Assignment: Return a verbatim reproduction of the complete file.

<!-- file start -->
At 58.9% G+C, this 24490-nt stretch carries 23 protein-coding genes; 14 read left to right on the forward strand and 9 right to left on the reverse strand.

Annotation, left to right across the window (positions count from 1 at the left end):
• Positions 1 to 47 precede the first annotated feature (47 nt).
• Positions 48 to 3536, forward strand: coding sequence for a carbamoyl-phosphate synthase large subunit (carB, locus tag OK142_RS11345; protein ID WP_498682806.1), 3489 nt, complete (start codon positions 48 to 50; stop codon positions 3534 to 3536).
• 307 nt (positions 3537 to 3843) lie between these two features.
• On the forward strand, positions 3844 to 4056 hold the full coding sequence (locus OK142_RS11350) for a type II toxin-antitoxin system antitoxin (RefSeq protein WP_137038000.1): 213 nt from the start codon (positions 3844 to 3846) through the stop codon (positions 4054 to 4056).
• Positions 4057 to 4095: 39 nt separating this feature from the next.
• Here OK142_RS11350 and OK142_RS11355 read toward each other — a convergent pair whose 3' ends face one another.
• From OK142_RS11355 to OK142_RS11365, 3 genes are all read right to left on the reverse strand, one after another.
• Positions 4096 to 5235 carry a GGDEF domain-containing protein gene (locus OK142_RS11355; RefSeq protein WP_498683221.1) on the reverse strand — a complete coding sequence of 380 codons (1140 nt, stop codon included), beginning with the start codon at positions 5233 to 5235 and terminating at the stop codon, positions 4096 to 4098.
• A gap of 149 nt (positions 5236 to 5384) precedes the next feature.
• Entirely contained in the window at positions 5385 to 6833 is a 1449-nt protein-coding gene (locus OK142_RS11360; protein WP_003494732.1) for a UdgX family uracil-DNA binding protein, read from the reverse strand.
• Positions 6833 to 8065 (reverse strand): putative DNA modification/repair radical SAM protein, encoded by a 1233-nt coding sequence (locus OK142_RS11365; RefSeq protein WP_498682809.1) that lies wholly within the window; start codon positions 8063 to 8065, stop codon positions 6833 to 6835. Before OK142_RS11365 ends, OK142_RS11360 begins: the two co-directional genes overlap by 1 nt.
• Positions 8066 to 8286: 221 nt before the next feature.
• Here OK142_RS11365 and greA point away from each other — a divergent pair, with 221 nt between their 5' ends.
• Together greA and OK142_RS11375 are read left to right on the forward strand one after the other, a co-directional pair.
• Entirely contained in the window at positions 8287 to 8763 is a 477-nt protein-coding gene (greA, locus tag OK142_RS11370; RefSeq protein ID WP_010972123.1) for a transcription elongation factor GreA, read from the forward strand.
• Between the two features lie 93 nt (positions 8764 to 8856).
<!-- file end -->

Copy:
At 58.9% G+C, this 24490-nt stretch carries 23 protein-coding genes; 14 read left to right on the forward strand and 9 right to left on the reverse strand.

Annotation, left to right across the window (positions count from 1 at the left end):
• Positions 1 to 47 precede the first annotated feature (47 nt).
• Positions 48 to 3536, forward strand: coding sequence for a carbamoyl-phosphate synthase large subunit (carB, locus tag OK142_RS11345; protein ID WP_498682806.1), 3489 nt, complete (start codon positions 48 to 50; stop codon positions 3534 to 3536).
• 307 nt (positions 3537 to 3843) lie between these two features.
• On the forward strand, positions 3844 to 4056 hold the full coding sequence (locus OK142_RS11350) for a type II toxin-antitoxin system antitoxin (RefSeq protein WP_137038000.1): 213 nt from the start codon (positions 3844 to 3846) through the stop codon (positions 4054 to 4056).
• Positions 4057 to 4095: 39 nt separating this feature from the next.
• Here OK142_RS11350 and OK142_RS11355 read toward each other — a convergent pair whose 3' ends face one another.
• From OK142_RS11355 to OK142_RS11365, 3 genes are all read right to left on the reverse strand, one after another.
• Positions 4096 to 5235 carry a GGDEF domain-containing protein gene (locus OK142_RS11355; RefSeq protein WP_498683221.1) on the reverse strand — a complete coding sequence of 380 codons (1140 nt, stop codon included), beginning with the start codon at positions 5233 to 5235 and terminating at the stop codon, positions 4096 to 4098.
• A gap of 149 nt (positions 5236 to 5384) precedes the next feature.
• Entirely contained in the window at positions 5385 to 6833 is a 1449-nt protein-coding gene (locus OK142_RS11360; protein WP_003494732.1) for a UdgX family uracil-DNA binding protein, read from the reverse strand.
• Positions 6833 to 8065 (reverse strand): putative DNA modification/repair radical SAM protein, encoded by a 1233-nt coding sequence (locus OK142_RS11365; RefSeq protein WP_498682809.1) that lies wholly within the window; start codon positions 8063 to 8065, stop codon positions 6833 to 6835. Before OK142_RS11365 ends, OK142_RS11360 begins: the two co-directional genes overlap by 1 nt.
• Positions 8066 to 8286: 221 nt before the next feature.
• Here OK142_RS11365 and greA point away from each other — a divergent pair, with 221 nt between their 5' ends.
• Together greA and OK142_RS11375 are read left to right on the forward strand one after the other, a co-directional pair.
• Entirely contained in the window at positions 8287 to 8763 is a 477-nt protein-coding gene (greA, locus tag OK142_RS11370; RefSeq protein ID WP_010972123.1) for a transcription elongation factor GreA, read from the forward strand.
• Between the two features lie 93 nt (positions 8764 to 8856).